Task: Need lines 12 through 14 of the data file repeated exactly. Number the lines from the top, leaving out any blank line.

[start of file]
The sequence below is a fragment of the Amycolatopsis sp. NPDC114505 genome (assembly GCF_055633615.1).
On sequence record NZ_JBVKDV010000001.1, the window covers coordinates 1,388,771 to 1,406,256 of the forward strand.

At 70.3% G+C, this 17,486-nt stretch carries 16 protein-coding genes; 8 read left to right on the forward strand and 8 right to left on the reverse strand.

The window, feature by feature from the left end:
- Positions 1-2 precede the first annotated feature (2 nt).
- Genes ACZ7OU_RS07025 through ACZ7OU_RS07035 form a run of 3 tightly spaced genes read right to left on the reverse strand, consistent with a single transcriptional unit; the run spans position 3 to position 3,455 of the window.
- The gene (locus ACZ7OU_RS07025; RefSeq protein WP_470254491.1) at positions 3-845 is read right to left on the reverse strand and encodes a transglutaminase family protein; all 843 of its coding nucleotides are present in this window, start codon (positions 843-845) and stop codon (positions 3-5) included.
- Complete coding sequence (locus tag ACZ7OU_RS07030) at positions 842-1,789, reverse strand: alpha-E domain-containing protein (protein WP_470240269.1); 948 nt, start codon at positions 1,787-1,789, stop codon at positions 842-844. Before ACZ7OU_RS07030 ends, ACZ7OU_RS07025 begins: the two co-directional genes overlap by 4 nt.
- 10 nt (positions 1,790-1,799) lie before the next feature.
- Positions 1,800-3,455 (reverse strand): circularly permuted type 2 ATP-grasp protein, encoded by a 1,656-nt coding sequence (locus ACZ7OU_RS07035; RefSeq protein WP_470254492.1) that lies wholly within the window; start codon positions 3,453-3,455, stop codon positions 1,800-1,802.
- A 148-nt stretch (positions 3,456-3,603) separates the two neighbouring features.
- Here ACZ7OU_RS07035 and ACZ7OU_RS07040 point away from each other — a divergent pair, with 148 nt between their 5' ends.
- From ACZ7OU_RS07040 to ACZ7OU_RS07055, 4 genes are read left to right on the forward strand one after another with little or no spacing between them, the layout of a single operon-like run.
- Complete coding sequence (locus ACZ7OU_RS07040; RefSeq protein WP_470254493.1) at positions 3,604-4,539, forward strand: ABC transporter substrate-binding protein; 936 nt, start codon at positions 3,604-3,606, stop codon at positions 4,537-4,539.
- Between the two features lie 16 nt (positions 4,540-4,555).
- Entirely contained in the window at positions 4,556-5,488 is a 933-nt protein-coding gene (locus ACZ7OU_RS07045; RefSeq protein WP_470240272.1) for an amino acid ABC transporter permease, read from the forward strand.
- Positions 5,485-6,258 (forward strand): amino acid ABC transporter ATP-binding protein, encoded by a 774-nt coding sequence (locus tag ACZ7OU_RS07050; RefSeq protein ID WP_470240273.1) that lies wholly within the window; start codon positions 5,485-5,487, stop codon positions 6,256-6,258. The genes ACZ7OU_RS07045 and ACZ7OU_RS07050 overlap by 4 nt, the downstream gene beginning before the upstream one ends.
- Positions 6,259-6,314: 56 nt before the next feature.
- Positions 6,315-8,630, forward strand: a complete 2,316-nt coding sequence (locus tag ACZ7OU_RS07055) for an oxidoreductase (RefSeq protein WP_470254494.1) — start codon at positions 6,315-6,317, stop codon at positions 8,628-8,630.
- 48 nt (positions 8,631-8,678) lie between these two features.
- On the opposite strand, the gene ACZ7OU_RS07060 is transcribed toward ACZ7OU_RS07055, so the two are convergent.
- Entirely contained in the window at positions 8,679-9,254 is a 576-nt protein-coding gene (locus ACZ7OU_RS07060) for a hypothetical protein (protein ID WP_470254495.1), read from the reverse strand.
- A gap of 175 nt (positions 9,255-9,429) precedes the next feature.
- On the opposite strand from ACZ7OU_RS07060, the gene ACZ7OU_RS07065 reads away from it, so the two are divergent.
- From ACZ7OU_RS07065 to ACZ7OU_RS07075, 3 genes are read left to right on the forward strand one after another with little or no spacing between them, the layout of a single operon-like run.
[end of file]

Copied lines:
- Here ACZ7OU_RS07035 and ACZ7OU_RS07040 point away from each other — a divergent pair, with 148 nt between their 5' ends.
- From ACZ7OU_RS07040 to ACZ7OU_RS07055, 4 genes are read left to right on the forward strand one after another with little or no spacing between them, the layout of a single operon-like run.
- Complete coding sequence (locus ACZ7OU_RS07040; RefSeq protein WP_470254493.1) at positions 3,604-4,539, forward strand: ABC transporter substrate-binding protein; 936 nt, start codon at positions 3,604-3,606, stop codon at positions 4,537-4,539.